I felt a bit sorry for the principals in the Phoenix Coyotes debacle before I came to my senses.
Giving my head a shake, I realized these are politicians and NHL executives who care about keeping hockey in Arizona because of money and an opportunity to save face, not because of any grand passion for the game.
If the City of Glendale loses the Coyotes, it will be bad for business. Boo hoo.
If the Goldwater Institute prevents Glendale, the NHL and potential owner Matt Hulsizer from getting their own way, thatís just tough.
Hulsizer could always use his own money to buy the team or Glendale and the NHL could find someone else who is willing do that.
Yes, there are some hardcore Coyotes fans (one Phoenix insider suggested there are about 15,000 hockey fans in the entire region) and itís truly sad for them to be this close to losing their team. You also have to feel bad for the players and their families and the people whose livelihoods depend on the Coyotes.
But all I can say is this: Cry us a river ... we know your pain all too well.
Fifteen years ago, Winnipegís beloved NHL team relocated to Phoenix, breaking the hearts of fans and ripping out a part of the cityís fabric.
It was like a death in the family for many and a crushing blow to the communityís identity.
Before the team left, children broke open piggy banks to contribute money to save the team, tens of thousands of people attended rallies and fans begged politicians to help get a new arena built so the team could stay.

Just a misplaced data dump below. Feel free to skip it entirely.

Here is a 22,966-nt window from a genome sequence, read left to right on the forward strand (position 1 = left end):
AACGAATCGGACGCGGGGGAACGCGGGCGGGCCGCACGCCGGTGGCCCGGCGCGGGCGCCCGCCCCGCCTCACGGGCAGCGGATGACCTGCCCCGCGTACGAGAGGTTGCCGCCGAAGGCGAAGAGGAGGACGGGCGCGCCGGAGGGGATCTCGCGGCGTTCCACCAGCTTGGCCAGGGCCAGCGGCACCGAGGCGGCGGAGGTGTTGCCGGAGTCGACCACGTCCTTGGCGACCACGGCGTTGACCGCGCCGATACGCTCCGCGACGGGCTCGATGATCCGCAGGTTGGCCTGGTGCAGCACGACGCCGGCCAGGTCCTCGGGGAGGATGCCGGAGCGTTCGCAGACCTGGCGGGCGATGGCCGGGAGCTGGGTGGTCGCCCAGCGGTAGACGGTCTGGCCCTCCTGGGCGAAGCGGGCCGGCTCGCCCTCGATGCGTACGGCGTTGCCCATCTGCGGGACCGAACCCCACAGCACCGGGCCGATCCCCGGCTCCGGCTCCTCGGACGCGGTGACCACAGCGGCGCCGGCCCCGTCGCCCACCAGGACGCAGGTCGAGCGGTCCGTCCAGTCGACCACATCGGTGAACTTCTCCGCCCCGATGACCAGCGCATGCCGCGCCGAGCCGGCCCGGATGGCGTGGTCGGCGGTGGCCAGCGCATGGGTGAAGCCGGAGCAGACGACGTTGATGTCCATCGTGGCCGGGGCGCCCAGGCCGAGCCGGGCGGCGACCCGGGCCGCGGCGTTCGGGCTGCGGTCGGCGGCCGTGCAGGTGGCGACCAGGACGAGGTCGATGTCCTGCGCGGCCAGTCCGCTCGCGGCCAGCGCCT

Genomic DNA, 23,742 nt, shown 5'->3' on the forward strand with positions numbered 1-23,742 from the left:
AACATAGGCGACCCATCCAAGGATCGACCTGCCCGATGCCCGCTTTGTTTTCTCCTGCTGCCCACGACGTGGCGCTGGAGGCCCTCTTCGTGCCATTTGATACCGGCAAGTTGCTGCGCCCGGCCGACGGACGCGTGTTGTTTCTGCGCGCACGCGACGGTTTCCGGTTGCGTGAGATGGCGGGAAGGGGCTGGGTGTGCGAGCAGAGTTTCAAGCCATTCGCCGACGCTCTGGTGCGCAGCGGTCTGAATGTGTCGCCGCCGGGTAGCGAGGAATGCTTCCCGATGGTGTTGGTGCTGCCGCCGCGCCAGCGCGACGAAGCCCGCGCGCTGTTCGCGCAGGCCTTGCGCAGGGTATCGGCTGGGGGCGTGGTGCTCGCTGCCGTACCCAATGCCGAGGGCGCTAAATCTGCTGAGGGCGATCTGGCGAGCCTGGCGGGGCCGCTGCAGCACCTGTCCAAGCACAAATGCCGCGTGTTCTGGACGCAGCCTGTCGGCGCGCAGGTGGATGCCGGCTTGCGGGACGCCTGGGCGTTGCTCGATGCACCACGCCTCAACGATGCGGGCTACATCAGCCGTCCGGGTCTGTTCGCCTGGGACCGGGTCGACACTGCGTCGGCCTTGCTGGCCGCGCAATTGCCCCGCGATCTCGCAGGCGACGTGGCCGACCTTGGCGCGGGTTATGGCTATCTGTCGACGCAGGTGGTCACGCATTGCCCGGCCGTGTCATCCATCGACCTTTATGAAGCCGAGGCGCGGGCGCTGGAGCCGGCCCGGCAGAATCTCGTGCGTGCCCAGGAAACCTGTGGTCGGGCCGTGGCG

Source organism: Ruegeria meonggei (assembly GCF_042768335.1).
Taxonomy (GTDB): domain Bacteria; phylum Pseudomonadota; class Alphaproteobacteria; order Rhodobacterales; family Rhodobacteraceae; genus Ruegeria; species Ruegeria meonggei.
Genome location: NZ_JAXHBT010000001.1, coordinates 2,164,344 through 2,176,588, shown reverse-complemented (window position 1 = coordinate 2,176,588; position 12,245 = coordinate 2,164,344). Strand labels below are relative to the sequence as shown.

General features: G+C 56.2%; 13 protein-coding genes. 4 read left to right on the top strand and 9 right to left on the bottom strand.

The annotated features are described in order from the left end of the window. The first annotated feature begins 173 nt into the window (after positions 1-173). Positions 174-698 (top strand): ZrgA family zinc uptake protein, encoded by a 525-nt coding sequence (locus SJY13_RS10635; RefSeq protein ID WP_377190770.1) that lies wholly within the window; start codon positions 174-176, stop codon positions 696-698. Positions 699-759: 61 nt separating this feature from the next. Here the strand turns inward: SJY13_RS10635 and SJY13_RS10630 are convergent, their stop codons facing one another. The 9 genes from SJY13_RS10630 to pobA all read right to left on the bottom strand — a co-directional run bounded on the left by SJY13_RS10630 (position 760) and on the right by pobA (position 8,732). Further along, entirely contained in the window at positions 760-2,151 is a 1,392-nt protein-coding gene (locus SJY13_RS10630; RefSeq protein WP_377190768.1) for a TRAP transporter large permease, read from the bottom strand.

Hard to imagine thousands of people digging into their change purses and forwarding their pension cheques to keep the Coyotes in Phoenix.
Still, we as a city didnít do enough to keep the Jets. Like in Glendale, there was opposition to using public money to build an arena and the private sector simply couldnít get the job done.
Weíll admit we screwed up 15 years ago and the NHL did little to help the Winnipeg Jets survive (certainly nothing like what they have done to make things work in Arizona).
But things have changed and now all parties have a chance to right the wrong.
The hockey experiment in the desert has failed. No one wants to pay good money to own a team there and while politicians would like to help, they have to deal with a government watchdog that doesnít like the idea of them spending hundreds of millions of taxpayer dollars to make it happen. Go figure.
The Coyotes have reportedly lost $40 million already this year and are 29th out of 30 teams in attendance. Despite the assertions of NHL commissioner Gary Bettman, Phoenix is simply not a good hockey market.
They have tried and failed to save their team and now itís time to move on. Winnipeg has deep-pocketed owners who are believed to be willing to give the NHL what it wants for the franchise.
Even Bettman looked and sounded defeated when he spoke to the media Tuesday night in Glendale.
Now our cityís dream of a Coyotes move back to the original home of the franchise could become reality. There are supposedly other options but this is the best one.
The pieces are in place and a deal is there to be made, if only Bettman can swallow his pride and allow it to happen.
Itís a move I believe the NHL will not regret.
Itís a move that will mean so much to so many people on this side of the border.
Itís a move that will mean so much to people who broke open piggy banks when they were kids and have grown up longing for a chance to have a team to call their own.